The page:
By the time Jesus arrives in Bethany, Lazarus has been in the tomb for four days. Martha hears that Jesus has arrived, and immediately comes to greet Jesus, but Mary stays at home. Once again, Martha has a chance to tell Jesus what’s on her mind. But where last time, Martha was filled with hostility toward her sister, this time, in this encounter, even in the midst of her grief, things are different. Martha confronts Jesus right away, “Lord, if you had been here, my brother would not have died.” Ouch. She doesn’t pull any punches. But she doesn’t stop there. Instead, she says, “But even now I know that God will give you whatever you ask of him.” It’s hard to say exactly what Martha means by this. Although we know what happens next, Martha certainly doesn’t suspect or think she can ask Jesus to raise her brother from the dead. In some ways, then, her statement is all the more remarkable. She’s in the midst of grief, in those first days of loss that are a blur of pain and sadness. She wishes Jesus had come sooner, to heal Lazarus. But even though he didn’t, she trusts him, and knows that God can do anything through Jesus that God wants to do. She may not have seen clearly before, but she’s changed.
            Jesus says to Martha, “Your brother will rise again.” Martha response, “Yes, I know he will rise again in the resurrection on the last day.” Jesus’ words aren’t particularly comforting to Martha in the moment. It’s all very well that she might see her brother again someday at the end of the world, but that doesn’t dull her grief right now. But that’s not what Jesus means. He says, “I am the resurrection and the life. Those who believe in me, even though they die, will live, and everyone who lives and believes in me will never die. Do you believe this?” And though Martha might not know why Jesus is saying these things now, Martha again shows that her faith is deep, that she’s changed, that she has learned who Jesus is. “Yes, Lord, I believe that you are the Messiah, the Son of God, the one coming into the world.” I love that last part – “the one coming into the world.” The way Martha phrases it, it isn’t a one-time event, Jesus arriving in the world. It is ongoing – Jesus is continually breaking into the world, continually arriving among us.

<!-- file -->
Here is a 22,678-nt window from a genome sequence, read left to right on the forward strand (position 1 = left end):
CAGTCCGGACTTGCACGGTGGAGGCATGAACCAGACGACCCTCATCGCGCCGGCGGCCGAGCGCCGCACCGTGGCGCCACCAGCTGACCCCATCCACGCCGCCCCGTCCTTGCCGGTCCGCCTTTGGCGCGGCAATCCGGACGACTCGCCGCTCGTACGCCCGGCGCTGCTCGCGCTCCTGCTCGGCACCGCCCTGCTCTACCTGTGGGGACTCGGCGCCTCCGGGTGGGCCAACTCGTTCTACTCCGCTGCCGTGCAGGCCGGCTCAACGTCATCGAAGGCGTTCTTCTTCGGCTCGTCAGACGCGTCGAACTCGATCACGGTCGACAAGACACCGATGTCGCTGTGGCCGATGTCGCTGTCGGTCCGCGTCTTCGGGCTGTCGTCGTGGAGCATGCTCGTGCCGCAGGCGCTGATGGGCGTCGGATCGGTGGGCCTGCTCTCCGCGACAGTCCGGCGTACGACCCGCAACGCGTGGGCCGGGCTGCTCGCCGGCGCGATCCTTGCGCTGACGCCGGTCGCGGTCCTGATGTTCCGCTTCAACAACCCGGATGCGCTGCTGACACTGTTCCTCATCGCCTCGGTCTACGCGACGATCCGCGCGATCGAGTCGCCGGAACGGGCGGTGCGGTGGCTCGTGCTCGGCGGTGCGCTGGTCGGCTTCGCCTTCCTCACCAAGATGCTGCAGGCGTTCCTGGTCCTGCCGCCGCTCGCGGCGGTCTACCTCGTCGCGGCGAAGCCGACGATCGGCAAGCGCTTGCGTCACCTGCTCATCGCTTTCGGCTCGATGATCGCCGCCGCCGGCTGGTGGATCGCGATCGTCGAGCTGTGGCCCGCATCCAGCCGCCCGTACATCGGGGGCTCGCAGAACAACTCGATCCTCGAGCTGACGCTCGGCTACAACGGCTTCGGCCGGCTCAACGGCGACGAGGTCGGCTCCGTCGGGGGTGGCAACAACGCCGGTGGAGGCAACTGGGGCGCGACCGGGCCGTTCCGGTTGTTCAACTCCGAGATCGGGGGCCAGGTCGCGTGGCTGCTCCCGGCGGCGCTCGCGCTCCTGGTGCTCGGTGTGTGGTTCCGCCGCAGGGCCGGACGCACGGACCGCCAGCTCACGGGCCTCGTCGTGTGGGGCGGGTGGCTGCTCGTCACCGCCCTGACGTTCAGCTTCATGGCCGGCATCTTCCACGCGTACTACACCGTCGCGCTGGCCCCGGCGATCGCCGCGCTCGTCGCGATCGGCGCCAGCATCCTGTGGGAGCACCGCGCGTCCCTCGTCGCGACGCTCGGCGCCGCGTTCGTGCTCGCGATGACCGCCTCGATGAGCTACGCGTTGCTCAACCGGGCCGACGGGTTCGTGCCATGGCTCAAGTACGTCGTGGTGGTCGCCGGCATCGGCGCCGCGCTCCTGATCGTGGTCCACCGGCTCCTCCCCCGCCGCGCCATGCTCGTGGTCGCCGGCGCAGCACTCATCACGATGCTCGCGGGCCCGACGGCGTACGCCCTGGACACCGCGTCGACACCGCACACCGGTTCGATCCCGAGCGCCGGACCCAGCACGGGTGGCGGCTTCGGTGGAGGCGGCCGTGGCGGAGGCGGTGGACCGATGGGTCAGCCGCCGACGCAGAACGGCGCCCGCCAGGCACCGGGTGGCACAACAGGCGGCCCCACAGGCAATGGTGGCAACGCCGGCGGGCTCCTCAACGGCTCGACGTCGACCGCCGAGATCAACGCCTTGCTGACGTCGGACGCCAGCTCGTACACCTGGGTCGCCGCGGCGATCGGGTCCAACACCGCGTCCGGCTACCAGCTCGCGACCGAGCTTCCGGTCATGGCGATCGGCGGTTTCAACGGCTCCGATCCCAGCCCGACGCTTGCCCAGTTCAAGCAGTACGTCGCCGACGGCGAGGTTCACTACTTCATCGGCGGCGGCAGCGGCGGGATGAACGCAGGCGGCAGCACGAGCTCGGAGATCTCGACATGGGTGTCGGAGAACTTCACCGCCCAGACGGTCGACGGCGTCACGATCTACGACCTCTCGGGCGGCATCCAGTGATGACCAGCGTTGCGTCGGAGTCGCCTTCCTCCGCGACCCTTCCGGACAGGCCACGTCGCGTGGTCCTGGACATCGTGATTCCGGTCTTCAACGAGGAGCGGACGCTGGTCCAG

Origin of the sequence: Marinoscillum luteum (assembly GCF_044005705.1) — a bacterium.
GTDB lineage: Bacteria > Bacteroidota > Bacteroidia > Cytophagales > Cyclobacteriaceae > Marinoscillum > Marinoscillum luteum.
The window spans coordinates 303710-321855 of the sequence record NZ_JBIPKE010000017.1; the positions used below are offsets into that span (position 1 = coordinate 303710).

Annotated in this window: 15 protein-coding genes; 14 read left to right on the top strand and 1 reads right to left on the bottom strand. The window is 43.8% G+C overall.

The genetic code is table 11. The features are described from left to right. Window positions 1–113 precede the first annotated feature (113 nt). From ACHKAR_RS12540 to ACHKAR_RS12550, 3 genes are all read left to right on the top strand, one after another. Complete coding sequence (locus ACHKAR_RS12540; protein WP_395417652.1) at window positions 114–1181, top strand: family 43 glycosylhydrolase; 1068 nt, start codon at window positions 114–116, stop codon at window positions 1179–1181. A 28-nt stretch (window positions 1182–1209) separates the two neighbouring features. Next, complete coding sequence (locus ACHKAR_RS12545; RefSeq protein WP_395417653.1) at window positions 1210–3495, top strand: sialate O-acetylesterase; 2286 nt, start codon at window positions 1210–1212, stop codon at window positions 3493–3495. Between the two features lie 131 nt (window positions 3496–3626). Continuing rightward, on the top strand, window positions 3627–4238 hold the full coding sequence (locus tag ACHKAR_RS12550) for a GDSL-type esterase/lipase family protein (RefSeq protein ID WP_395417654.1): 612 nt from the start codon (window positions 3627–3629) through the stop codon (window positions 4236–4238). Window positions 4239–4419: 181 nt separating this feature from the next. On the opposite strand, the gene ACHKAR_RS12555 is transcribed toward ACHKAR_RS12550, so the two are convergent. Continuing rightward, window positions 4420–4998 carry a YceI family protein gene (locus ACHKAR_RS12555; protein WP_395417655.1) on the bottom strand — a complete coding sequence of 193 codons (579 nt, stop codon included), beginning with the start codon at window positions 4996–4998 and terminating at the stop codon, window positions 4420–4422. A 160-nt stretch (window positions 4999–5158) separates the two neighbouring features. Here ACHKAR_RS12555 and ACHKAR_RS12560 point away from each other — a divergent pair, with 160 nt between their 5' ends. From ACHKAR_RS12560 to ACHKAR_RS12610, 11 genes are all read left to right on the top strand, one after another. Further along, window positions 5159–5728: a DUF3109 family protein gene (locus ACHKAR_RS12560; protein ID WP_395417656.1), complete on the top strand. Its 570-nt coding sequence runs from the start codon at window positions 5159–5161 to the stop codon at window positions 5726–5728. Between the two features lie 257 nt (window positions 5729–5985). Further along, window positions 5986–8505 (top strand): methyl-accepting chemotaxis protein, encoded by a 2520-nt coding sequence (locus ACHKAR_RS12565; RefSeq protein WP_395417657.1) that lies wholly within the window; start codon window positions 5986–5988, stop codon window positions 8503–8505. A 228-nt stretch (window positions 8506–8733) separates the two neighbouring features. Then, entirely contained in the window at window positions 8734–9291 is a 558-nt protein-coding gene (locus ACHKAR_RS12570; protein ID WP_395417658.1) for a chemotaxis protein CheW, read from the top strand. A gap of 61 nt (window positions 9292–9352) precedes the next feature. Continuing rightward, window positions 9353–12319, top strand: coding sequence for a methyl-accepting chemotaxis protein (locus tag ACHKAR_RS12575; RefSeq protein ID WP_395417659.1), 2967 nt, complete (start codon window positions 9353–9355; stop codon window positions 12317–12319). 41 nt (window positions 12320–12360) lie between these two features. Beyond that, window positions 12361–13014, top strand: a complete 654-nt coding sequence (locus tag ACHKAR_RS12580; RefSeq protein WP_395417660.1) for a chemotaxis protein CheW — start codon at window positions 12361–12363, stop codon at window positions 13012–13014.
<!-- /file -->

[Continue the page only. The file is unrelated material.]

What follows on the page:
After this encounter between Jesus and Martha, Martha goes to get her sister Mary. When Mary comes to Jesus, she shares the same words as her sister: “Jesus, if you had been here, Lazarus wouldn’t be dead.” Unlike Martha, though, Mary doesn’t move beyond those words. Jesus sees her crying, and sees all the others who are weeping for Lazarus, and he’s deeply troubled. He too begins to weep. He knows what he intends to do, but he’s not untouched by the suffering he sees. He comes to Lazarus’s tomb, a cave with a stone in front of it. He orders the stone rolled away. Martha warns that Lazarus has been dead for four days – this will not be pleasant. But Jesus says, “I told you – if you believe, you will witness the glory of God.” Jesus offers a prayer to God, and then cries in a loud voice, “Lazarus, come out!” And Lazarus, still bound up in the burial cloths covering his body and face, emerges from the tomb. Jesus orders some bystanders, “Unbind him, and let him go.” After this, many who were present come to believe in Jesus. After our passage concludes, others, like the religious leaders, find Jesus’ raising of Lazarus to be so troubling that they determine Jesus must be put to death. We don’t hear from Mary, or Martha, or Lazarus though. How must they have reacted to this incredible miracle? We can only imagine. How about us? How do we react?